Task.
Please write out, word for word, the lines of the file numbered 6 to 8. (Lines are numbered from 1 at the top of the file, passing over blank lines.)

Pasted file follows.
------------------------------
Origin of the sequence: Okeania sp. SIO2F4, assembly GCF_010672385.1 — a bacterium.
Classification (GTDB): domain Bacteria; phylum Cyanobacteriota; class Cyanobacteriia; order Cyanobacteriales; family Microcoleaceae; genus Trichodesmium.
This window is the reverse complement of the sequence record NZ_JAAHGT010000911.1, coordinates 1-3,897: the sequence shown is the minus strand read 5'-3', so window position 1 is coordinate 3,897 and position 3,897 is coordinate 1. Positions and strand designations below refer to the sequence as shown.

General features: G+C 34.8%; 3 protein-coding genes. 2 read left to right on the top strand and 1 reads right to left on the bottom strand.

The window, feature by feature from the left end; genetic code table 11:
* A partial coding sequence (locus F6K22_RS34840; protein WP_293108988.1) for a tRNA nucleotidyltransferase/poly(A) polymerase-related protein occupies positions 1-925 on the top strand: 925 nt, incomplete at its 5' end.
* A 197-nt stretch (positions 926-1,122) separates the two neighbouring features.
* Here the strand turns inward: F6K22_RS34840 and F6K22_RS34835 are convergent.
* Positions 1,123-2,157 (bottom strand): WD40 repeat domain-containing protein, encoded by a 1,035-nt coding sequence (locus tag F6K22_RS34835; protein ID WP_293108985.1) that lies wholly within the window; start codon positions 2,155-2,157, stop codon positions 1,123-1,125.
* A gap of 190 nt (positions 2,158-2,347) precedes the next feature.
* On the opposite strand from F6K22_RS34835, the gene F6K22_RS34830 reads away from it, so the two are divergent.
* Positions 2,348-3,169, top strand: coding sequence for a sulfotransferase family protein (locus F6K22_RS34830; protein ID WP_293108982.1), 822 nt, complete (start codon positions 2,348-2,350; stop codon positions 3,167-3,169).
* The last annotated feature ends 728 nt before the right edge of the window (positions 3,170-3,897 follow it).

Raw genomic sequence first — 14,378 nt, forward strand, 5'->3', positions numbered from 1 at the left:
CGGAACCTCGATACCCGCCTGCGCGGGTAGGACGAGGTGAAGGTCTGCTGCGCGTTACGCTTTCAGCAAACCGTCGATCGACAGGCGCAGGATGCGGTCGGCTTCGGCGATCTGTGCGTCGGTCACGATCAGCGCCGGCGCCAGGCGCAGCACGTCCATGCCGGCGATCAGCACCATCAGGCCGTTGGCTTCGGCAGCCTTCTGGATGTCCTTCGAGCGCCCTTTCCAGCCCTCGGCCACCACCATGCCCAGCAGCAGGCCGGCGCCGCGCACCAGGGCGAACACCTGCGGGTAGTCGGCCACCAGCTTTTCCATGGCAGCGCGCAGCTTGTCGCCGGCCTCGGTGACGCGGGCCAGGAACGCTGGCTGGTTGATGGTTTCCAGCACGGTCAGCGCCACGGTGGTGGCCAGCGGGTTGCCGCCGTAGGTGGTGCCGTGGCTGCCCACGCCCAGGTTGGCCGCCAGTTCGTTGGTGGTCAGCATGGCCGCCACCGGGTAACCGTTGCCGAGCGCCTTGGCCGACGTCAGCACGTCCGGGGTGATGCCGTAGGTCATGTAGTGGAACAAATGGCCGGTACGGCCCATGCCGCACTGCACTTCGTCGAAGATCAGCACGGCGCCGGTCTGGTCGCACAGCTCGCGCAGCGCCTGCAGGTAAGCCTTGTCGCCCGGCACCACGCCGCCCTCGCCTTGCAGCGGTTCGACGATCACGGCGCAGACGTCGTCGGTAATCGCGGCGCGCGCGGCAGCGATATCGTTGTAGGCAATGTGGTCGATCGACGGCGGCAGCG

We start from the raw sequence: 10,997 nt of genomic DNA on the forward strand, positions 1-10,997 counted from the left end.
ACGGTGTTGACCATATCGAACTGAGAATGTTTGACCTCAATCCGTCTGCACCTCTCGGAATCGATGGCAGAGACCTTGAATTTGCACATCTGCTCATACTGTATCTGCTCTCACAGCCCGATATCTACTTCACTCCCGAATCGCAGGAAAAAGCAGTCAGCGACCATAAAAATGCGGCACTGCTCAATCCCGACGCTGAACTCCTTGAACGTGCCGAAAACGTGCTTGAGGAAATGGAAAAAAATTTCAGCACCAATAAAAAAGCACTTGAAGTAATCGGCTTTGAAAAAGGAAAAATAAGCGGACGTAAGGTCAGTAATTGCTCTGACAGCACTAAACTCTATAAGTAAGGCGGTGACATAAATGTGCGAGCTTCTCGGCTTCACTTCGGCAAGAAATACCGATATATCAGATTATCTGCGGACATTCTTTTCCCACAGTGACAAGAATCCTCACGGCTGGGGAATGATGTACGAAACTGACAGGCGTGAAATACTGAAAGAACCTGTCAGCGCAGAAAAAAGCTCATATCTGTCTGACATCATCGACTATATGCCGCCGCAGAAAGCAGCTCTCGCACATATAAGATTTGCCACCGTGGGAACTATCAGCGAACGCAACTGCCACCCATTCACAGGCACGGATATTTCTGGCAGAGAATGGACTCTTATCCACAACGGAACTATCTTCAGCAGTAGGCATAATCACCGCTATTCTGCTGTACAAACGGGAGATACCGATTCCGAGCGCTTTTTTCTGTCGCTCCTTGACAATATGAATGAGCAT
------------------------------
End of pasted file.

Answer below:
* A partial coding sequence (locus F6K22_RS34840; protein WP_293108988.1) for a tRNA nucleotidyltransferase/poly(A) polymerase-related protein occupies positions 1-925 on the top strand: 925 nt, incomplete at its 5' end.
* A 197-nt stretch (positions 926-1,122) separates the two neighbouring features.
* Here the strand turns inward: F6K22_RS34840 and F6K22_RS34835 are convergent.